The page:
Gamers are always looking for a better deal that works in their favor. Whether it is saving a few extra dollars or getting more content for the value of a game, every little bit helps. Yet the same things that work out for the better for gamers in turn hurts the flip side of the equation, the makers of the games. And this is the major dilemma that everyone faces with the debate about used games. Which is the side that should get the better side of the deal, gamers who buy and play the games, or the people who work hard to create the things we all love the most? The grey area is incredibly large in this conundrum of morals and ethics. No matter which side of the debate everyone may agree with, not everybody will be satisfied.
The biggest issue with the topic of used games is the notion of morality when paying for a video game. This ultimately boils down to one debate: Should the customer receive a better deal at the expense of the money they pay not going to the developers and publishers of a video game? It is proven fact that when a consumer purchases a used game, a hundred percent of that money goes straight to the outlet supplying the used game, in many cases being GameStop, BestBuy, or any other used game retailer. This ultimately hurts the makers of the games since they lose out on a potential sale, preventing money that directly goes into the game maker’s pockets.
From one perspective this isn’t the consumer’s fault. It is natural and unpreventable that someone looking to buy a game is looking for the best deal they can find to fit what is in their wallet. Even something as minute as a five dollar difference could sway many people to purchase something that is pre-owned. At the same time, many have argued that being able to have the option of purchasing games used has benefited later releases of some games, allowing their sequels to sell better from having easier access to their predecessors. Taking away the ability for gamers to purchase games used is taking away an option that is every consumer’s right, and that is to find a better deal. Such an action would also be punishing gamers for something that is more the retail outlets fault, rather than the consumer.
At the same time this does not provide a definite solution, but instead brings about another problem. The makers of the game, and the publishers, lose out on money from the sale of used games. People who work tirelessly on the titles we all love to experience pore their blood, sweat, and tears into creating games with the purpose of making money in return. It is money that is used to provide their well-being and ability to continue making more games for us to buy. And while consumers may not be at fault for looking for better deals, and some blame may be better put on retailers for providing an easy outlet for such. Nobody can fault the game makers for looking at options to help sway things back in their favor. Options such as DRM, Online Passes, and more that help to discourage gamers from buying used titles and instead purchase brand new games. Even though many of those things annoy and at times are unfair to a consumer, they are the industry’s way of trying to bring more revenue back directly to the game makers and not to the middle man. In order for the game industry to continue to thrive and grow, money from gamers needs to go back to the game makers in order for them to continue surviving and providing more games to play.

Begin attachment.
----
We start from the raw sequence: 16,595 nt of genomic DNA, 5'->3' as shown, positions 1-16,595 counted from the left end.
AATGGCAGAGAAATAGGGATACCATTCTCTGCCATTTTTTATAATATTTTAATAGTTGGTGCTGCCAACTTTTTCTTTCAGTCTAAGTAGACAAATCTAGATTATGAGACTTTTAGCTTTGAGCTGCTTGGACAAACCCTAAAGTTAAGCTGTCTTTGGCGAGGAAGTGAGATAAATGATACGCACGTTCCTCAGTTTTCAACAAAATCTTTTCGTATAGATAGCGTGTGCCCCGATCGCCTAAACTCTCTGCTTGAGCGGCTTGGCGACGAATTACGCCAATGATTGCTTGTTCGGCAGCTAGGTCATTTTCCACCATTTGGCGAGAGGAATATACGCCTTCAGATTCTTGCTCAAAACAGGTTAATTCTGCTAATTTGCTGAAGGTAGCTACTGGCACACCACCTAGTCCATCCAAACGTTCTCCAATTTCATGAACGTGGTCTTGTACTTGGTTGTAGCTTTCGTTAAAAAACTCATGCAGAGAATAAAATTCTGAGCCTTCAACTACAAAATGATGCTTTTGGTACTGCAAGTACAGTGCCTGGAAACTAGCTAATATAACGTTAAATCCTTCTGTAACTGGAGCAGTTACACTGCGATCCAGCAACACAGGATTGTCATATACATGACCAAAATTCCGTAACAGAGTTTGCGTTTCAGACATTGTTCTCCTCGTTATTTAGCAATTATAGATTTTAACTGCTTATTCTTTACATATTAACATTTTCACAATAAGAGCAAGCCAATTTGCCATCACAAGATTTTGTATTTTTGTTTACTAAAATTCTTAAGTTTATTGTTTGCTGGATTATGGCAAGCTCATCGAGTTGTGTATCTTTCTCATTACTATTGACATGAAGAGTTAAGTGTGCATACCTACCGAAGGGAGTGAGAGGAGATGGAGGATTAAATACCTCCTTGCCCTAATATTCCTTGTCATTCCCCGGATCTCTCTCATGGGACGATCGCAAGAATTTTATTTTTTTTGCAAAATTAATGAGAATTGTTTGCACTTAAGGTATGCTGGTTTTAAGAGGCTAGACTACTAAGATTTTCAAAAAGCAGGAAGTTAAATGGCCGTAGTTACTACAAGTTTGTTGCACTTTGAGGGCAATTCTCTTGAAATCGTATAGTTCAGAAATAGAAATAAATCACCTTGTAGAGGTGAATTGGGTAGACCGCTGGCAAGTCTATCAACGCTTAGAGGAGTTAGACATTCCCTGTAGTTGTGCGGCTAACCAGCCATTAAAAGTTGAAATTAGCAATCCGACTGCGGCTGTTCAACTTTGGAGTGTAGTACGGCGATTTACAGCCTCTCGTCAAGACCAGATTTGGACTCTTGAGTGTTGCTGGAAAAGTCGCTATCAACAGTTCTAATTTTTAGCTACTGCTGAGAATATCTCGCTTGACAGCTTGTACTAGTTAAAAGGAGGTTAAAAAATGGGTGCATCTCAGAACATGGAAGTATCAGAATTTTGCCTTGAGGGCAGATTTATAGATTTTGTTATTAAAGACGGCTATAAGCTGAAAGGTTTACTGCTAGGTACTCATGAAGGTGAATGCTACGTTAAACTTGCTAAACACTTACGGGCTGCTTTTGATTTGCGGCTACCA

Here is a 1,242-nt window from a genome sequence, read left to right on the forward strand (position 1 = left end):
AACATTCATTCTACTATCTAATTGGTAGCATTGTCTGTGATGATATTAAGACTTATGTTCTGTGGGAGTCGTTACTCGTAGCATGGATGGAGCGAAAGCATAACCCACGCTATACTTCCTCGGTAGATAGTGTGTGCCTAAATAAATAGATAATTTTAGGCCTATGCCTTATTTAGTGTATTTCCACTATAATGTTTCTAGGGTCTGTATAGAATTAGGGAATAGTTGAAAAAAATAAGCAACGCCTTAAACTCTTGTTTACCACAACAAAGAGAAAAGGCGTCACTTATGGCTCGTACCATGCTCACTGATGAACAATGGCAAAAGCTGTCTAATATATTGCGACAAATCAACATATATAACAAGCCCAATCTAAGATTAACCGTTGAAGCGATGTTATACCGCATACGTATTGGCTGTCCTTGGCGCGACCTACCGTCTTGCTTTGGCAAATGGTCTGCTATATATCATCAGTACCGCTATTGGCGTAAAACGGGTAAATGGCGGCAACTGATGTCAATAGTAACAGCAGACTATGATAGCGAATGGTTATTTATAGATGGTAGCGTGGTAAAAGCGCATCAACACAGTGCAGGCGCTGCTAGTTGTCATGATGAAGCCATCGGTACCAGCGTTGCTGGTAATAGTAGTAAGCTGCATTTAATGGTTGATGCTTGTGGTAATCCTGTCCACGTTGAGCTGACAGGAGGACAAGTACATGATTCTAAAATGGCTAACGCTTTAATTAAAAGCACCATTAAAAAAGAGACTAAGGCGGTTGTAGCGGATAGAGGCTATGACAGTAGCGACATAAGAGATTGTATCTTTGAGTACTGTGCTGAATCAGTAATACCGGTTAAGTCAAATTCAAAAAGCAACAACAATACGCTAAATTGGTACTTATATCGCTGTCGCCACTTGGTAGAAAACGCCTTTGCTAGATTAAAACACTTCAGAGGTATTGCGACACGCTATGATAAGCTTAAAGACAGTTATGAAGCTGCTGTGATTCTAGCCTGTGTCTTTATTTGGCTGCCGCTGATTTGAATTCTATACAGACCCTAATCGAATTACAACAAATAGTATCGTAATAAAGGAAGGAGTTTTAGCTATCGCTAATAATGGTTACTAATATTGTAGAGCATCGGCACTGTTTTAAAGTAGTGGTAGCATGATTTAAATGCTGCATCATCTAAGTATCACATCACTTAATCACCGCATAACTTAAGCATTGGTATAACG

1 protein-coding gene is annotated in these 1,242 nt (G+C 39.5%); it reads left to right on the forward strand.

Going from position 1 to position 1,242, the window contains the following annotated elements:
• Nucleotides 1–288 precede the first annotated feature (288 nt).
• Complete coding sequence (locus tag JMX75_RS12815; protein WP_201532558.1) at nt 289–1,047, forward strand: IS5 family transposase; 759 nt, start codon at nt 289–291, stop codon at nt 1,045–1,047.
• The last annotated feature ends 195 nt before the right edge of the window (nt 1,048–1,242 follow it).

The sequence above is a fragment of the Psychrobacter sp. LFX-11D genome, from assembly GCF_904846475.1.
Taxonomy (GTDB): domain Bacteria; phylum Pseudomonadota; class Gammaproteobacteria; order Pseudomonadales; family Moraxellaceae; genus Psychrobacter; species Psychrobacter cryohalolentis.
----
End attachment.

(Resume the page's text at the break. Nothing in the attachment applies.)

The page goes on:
Whichever direction or belief one may side with, both sides only provide another problem, which leads to an endless back and forth dilemma. An interesting thought however is the concept of digital distribution, through such outlets like Steam, PSN, Xbox Live, and others. In a situation like this, the debate of used games almost solves itself, where gamers get games directly from the game makers. This ultimately dissolves the concept of a used game, since there is no tangible media to buy and resell over and over again. Yet despite some believing that this is a definite solution that is inevitably coming, many more seem hesitant and unwilling to accept such a change away from physical media. For many years gamers have always attached to the thought of having a physical representation of their software, and taking it away would only cause other problems, both technological and ethical.
And this is what the debate of used games will always come down to, a debate about ethics and money. Should gamers be able to have freedom to get quality experiences at the expense of developers, or should developers be able to grow and thrive at the expense of consumer freedom of choice? While a change within the industry is inevitable regarding the problem, not everyone will be satisfied at the results such a change will bring. All sides of the argument favor one aspect of the problem while only bringing out other difficulties of the issue at hand. It is ultimately the biggest “pick your poison” scenario of the gaming industry, where all solutions to the problem have a bitter after taste that still leaves everyone thirsty for something else.